As you can see, the largest burden of the tax brack creep will fall on “average Australians”. This is because they will see their nominal (before adjusting for inflation) incomes rise. Typically, the lowest income earners do not earn enough to get above the tax free threshold and the highest income earners already pay a large portion of their tax at the top marginal rates.
Because of increasing inflation and wage growth, the Parliamentary Budget Office projects that even the lowest income earners will be liable to pay income tax by 2019/20.
The 2% to 2.5% inflation assumed in PBO’s forecast is in the mid-point of the Reserve Bank’s target range of 2% to 3%, so this is not entirely unreasonable assumption.
But both PBO’s inflation and wage growth (2.5% to 3%) assumptions are currently way above the levels seen in the economy. According to the ABS annual inflation currently stands at just 1.8%, and the earnings of all Australian employees is growing at 1.6% per annum.
And a number of theories have been put forward to explain low real wage growth including, the degree of underemployment, reduced job security, declining bargaining power of unions and increased potential competition, either from advances in technology or from international competition.
But regardless of the reasons for the persistently laggard growth in wages and inflation, there are also no signs that these rates will rise significantly any time soon, let alone to the levels assumed by the PBO.
Given the information contained in the PBO report we can’t calculate exactly what the impact of these tax increases will be for individuals.
However, it is clear that if the current wage and price conditions persist the actual tax revenue will fall way short of the projected figures for all years up to and including 2021/22 and make a Budget balance even further off.
We can also make some extrapolations based on averages. As a simple example, consider someone on an annual income of A$84,000 in 2017/18 (which is around the current average earnings in Australia). Under the assumption that nominal incomes increase by only 2% per year, the tax paid (including Medicare levy) in 2020/21 would be A$23,158.
However, if you compare this to nominal income growth of 5% (which is what the PBO assumes) the tax paid would be A$26,357 in 2020/21.
That is, tax collected from this individual would be 12% less under a low growth scenario than under the PBO’s more optimistic scenario. In the years 2018/19 and 2019/20 the tax collected would be respectively 4% and 8% less. This illustrates how precarious the projection of a balanced Budget in 2020/21 is.
Whatever the outcome, it is for certain that income earners will see any nominal increases eroded not just by inflation, but also through bracket creep.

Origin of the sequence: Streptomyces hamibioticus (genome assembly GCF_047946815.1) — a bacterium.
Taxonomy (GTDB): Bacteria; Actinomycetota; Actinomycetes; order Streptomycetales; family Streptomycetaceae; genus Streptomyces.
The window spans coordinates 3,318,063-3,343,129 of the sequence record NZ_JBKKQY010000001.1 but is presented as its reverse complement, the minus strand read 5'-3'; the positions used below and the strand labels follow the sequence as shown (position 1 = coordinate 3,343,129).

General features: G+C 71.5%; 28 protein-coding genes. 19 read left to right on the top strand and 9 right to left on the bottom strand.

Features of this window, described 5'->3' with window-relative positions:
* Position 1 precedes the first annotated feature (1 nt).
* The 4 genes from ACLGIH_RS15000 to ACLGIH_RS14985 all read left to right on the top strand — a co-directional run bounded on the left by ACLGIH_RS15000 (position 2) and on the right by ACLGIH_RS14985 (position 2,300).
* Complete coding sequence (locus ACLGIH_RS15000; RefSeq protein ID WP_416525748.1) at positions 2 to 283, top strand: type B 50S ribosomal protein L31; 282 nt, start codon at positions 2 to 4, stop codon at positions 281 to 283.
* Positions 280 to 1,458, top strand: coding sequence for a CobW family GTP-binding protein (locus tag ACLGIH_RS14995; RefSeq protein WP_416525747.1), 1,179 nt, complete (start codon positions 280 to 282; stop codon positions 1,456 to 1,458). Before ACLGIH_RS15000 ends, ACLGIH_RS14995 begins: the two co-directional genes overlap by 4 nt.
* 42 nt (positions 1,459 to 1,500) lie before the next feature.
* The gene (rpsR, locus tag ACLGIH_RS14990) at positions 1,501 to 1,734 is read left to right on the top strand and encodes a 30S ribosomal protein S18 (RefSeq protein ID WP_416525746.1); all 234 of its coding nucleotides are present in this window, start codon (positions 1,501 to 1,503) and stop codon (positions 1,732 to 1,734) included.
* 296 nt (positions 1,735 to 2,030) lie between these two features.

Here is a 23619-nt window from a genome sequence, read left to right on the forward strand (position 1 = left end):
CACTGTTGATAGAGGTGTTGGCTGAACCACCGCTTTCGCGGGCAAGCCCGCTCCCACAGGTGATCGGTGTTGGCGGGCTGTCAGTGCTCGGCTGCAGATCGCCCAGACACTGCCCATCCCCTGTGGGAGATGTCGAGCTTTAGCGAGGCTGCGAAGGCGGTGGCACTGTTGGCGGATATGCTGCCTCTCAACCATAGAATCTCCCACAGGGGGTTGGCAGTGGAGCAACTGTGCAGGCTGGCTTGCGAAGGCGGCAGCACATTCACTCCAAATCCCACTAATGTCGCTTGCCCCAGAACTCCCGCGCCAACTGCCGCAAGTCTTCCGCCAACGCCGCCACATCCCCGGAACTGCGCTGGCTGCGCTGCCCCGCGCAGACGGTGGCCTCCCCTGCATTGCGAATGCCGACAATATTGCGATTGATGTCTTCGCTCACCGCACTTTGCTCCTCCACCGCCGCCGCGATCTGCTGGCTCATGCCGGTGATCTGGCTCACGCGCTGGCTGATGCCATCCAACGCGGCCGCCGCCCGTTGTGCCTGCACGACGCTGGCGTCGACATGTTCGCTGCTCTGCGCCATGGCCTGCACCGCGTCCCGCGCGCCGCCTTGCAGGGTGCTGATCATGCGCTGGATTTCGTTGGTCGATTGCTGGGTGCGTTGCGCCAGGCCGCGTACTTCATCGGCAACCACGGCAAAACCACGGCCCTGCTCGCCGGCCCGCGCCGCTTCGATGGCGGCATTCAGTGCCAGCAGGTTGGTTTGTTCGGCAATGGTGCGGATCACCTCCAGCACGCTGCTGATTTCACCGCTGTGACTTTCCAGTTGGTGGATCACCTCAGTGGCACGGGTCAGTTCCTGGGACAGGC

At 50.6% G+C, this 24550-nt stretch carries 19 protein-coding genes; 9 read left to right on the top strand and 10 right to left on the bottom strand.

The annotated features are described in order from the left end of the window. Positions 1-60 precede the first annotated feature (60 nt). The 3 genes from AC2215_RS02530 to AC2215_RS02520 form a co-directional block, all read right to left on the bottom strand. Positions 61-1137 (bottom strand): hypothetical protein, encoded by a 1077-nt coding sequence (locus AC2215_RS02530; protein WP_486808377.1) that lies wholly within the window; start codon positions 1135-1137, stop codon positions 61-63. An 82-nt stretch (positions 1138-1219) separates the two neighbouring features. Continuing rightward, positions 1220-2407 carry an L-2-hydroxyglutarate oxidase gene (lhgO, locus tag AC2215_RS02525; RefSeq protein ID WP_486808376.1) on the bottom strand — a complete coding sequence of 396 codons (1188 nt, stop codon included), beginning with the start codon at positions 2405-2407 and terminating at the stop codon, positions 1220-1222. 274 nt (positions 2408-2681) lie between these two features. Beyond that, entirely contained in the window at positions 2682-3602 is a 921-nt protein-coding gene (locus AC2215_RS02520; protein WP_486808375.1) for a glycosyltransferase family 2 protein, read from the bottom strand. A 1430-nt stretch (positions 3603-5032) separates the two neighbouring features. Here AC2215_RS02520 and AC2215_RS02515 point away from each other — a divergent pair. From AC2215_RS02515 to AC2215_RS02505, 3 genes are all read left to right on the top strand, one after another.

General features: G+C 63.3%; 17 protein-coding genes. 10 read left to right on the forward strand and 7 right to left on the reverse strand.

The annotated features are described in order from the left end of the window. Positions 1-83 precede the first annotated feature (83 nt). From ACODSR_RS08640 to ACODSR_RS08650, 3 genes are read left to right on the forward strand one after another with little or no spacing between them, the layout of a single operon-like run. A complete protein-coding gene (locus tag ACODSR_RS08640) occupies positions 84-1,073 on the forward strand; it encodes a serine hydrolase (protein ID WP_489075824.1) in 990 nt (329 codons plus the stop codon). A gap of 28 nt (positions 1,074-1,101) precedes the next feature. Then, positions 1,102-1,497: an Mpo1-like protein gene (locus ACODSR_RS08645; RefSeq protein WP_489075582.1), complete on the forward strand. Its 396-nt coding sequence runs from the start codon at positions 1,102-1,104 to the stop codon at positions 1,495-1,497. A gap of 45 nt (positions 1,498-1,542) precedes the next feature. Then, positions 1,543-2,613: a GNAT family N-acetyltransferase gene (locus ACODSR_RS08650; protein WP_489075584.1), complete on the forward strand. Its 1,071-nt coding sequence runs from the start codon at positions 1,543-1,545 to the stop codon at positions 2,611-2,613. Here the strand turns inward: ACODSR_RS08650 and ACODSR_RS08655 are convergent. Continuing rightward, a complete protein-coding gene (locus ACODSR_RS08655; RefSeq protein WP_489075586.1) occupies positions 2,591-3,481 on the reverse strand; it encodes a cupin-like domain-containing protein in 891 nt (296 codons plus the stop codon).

The government’s idea of raising the Medicare levy, while also removing the 2% budget deficit levy on incomes above A$180,000, is less “transformational” and more signature Liberal policy. It shifts the tax burden towards middle income earners, as opposed to Labor’s plan to direct higher tax rates towards higher income earners.
Rather than introducing a simple flat rate rise of 0.5% in the marginal tax rate across all taxpayers, the government has chosen to increase the Medicare levy. The reason lies in the fact that the levy contains the equivalent of a low-income tax offset due to the phasing out of the low-income exemption.
For example, in the current financial year, the thresholds for the phasing out of the Medicare levy exemption is A$21,665 for singles and A$36,541 (plus A$3,356 for each dependent child/student) for families. At these thresholds, tax rates rise by the rate of the withdrawal of the exemption, which works out to be 8% (calculated as 10% less the 2% Medicare levy rate).
In the case of a two-child family, this means an 8% rise in the marginal tax rate at an income from A$43,253, to an upper income limit of A$51,803. If a Medicare levy increase of 0.5% were introduced in the current tax year, the upper income limit for the higher marginal tax rate would rise to A$54,066.
In combining a rise in the Medicare levy with the removal of the budget deficit levy, the government is therefore proposing a rise in marginal tax rates across a wide band of middle incomes and a marginal tax rate cut for the top.
This direction of tax reform is a continuation of the incremental shift in the overall tax burden towards middle income earners over recent decades. And because the threshold for the Medicare levy exemption is based on family income, the reform will reinforce the move towards higher effective tax rates on low income second earners in a family.
This shift in the tax burden from top to middle income earners, and to middle income families, will undermine aggregate demand and, in turn, “jobs and growth” in the future.
In contrast to the government’s policy, Labor’s policy limits the rise in the Medicare levy to incomes above the top two bracket points and retains the budget deficit levy. Raising taxes on top incomes is not only a fairer policy, but a more efficient one in the conventional economic sense.